12 Replies Latest reply on Aug 27, 2018 10:25 AM by James Riddell

    Still learning: Why are these tap callouts different? What makes them different?

    Kristina Smith

      Edit: Changed the thread title after a little thinking. I don't want to make the new callout look like the old callout if it's incorrect, I'd rather do it the right way. But I would like to understand why the new tap callout does not look like the old one.

       

      Hello,

      I'm not actually an engineer or trained drafter in any way, but I happen to know how to use Solidworks to a degree, and I do some gruntwork for my company. I've been tasked with creating a new drawing for a revised part, but the tap callouts being created by my copy of Solidworks don't look like the tap callouts on the old drawing. I'm hoping someone can explain why they don't look the same.

       

      Here is the M2x0.4 tap callout on the old drawing, which as I understand, was created in solidworks as well:

      IMG_20180825_112152901.jpg

       

      And here is the same hole with the tap callout in my Solidworks:

      2018-08-25.png

       

      I guess my question is, why does the original drawing just say "M2x0.4 TAP" while the callout generated by Solidworks adds tolerance and depth information? Is it necessary? If not, is there a way to match it to the style in the old drawing? These parts have been made successfully with the tap callout as-is in the old drawing, so at least for our application, it was apparently fine with just "M2x0.4 TAP".

       

      Does it have to do with the way the holes were made (Hole Wizard, Straight Tap with cosmetic threads)?

       

      (I cannot upload the part because it's a work thing.)

        • Re: Still learning: How do I get my tap callouts to look like this drawing?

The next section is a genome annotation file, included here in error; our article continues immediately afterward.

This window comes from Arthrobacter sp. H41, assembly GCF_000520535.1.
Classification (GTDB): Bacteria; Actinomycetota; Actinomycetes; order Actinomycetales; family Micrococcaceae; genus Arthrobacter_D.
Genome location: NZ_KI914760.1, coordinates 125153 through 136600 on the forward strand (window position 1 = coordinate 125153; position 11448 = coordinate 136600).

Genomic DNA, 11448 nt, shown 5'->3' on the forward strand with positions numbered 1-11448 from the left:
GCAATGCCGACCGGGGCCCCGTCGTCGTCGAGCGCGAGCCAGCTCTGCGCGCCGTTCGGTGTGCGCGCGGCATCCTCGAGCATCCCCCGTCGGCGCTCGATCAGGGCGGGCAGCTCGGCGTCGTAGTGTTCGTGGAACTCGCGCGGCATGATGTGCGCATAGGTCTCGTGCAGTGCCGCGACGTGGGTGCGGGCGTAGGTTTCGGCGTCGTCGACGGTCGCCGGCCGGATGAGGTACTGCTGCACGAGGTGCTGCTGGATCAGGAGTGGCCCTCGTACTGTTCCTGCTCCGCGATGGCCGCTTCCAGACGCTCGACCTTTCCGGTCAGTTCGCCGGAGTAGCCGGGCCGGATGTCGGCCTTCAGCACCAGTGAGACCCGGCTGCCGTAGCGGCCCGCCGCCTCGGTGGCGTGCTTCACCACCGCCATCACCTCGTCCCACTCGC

Deepak Gupta

          Kristina Smith wrote:

           

          I guess my question is, why does the original drawing just say "M2x0.4 TAP" while the callout generated by Solidworks adds tolerance and depth information? Is it necessary? If not, is there a way to match it to the style in the old drawing? These parts have been made successfully with the tap callout as-is in the old drawing, so at least for our application, it was apparently fine with just "M2x0.4 TAP".

          In general depth is specified for the blind holes/threads. And with out the depth there might be issue while creating the hole/threads. So please verify if that drawing is referring to a thru all hole/thread.

           

          In SOLIDWORKS call out is defined by what has been defined in the hole call out file. So your best option (since I believe that you can not modify the hole call out file) to match that drawing would be to remove the additional information from the call out by editing the call out properties.

           

           

           

          In addition check with your CAD administrator or your team leader to see if they want to fix it in the call out file itself so that next time you get the desired results.

          • Re: Still learning: Why are these tap callouts different? What makes them different?
            Rubén Rodolfo Balderrama